As First Presbyterian Church officially opened the PERC (Presbyterian Event and Retreat Center) this past week, I was thinking about how the ribbon cutting event truly followed the session’s mission for the retreat center and our desires for the future. We were able to welcome those who attended into community fellowship with hospitality.
Preparing for the ribbon cutting was a bit like the preparations for other significant days for the church, for example, Easter and Christmas. Each day requires planning and people’s contributions of time, skills, talents, rehearsals, food preparation, and last-minute cleaning. Each day during the week before the ribbon cutting, the excitement grew, much like our feelings and emotions preceding Easter and Christmas as we readied the PERC and prepared to welcome the community.
Churches throughout history have provided sanctuary, literally and figuratively. The FPC hopes to do the same with the PERC. It is and will remain a safe place for those who are seeking comfort, quiet, and solitude—or for others, it can be fellowship with the calm, quiet presence of Jesus Christ. Still others may find it a location for small group fellowship or retreats. Sanctuary has many expressions; I hope the PERC provides that to our community.
Maybe it is a moment with the Blessed Mother at the grotto or a moment in the garden. For others, it might be a memory that is recalled during a gathering that reminds one of a time when they most needed or felt God’s presence. Each guest’s needs will be different: hospitality, faith, and generosity will greet them all.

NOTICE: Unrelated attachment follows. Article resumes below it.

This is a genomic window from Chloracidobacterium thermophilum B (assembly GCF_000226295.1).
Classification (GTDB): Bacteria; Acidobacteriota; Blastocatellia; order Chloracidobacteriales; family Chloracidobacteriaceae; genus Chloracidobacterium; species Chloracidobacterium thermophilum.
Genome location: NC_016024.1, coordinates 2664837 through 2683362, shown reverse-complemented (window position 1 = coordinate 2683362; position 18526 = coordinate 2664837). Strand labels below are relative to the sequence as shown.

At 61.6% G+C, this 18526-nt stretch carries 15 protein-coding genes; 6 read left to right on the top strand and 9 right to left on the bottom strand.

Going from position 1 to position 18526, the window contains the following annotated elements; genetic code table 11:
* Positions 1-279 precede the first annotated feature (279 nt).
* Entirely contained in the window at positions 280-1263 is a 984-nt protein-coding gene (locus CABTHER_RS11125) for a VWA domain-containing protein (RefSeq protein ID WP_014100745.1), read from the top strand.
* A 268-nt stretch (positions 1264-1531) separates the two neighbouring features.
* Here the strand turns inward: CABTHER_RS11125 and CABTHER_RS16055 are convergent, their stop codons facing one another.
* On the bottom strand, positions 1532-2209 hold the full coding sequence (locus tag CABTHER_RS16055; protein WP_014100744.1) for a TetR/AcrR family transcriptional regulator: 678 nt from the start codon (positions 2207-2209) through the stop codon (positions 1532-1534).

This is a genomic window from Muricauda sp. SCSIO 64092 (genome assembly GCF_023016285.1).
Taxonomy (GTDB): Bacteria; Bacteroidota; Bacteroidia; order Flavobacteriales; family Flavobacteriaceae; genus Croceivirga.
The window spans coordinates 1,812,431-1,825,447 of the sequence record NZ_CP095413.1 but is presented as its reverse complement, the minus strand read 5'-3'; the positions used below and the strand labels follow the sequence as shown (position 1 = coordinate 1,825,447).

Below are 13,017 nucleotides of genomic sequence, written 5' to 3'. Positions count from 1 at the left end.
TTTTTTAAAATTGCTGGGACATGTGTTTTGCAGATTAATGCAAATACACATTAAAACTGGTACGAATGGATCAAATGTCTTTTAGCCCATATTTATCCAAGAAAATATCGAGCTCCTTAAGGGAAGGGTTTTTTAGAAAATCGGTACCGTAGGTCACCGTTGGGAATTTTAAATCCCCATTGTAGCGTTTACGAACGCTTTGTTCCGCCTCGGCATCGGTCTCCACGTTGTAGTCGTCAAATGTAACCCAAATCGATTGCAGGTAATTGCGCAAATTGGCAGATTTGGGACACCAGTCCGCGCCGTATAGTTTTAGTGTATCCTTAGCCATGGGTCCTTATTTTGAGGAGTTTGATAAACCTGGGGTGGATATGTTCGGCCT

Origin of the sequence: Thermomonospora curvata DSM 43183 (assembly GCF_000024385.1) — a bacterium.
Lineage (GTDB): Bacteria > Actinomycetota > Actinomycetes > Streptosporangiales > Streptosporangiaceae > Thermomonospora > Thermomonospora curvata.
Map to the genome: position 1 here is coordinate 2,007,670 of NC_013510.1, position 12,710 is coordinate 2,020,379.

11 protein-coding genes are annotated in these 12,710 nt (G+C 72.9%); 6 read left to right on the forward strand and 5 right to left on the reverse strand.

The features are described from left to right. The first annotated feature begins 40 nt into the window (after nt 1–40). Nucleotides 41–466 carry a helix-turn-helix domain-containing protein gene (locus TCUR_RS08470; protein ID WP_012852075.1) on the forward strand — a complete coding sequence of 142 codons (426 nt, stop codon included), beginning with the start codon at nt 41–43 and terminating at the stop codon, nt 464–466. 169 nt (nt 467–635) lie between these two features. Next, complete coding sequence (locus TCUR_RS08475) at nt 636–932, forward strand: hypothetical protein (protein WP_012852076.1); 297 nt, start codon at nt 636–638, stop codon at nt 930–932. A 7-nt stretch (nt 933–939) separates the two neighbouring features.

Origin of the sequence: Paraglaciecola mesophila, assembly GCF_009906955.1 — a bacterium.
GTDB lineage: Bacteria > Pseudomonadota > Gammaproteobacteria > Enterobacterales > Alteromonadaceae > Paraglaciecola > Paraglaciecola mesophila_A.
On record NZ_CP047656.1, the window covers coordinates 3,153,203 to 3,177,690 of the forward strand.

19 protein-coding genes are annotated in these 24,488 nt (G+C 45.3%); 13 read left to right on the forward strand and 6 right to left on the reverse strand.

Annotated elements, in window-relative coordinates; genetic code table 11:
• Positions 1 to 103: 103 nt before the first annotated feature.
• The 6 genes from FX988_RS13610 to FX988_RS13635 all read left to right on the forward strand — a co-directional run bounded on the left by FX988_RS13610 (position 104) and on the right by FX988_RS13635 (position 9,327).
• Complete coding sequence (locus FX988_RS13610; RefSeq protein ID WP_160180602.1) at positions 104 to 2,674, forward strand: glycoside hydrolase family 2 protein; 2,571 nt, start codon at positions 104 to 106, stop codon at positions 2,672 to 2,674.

The definition of hospitality is “friendly and generous reception to guests, visitors, or strangers.” As hosts at the PERC, we intend to continue the rule of the Benedictines that “all guests who present themselves are to be welcomed as Christ.” In keeping with the contemplative tradition of the Whitefriar Carmelite Order, recognizing their use and presence of the mansion from 1931 until 1975, we will offer “an oasis of prayerful silence in the midst of the bustling city.”
The plan for a retreat center over a year ago seemed at times like the impossible. Without numerous volunteers, and God’s favor it would not have come together as quickly as it has. The expectancy and energy that has remained present and delivered us to our official opening leaves me in awe. I believe the PERC has just begun a continuing history that will evolve and include many in our midst and be a blessing for many.
Elder Darlene Podolak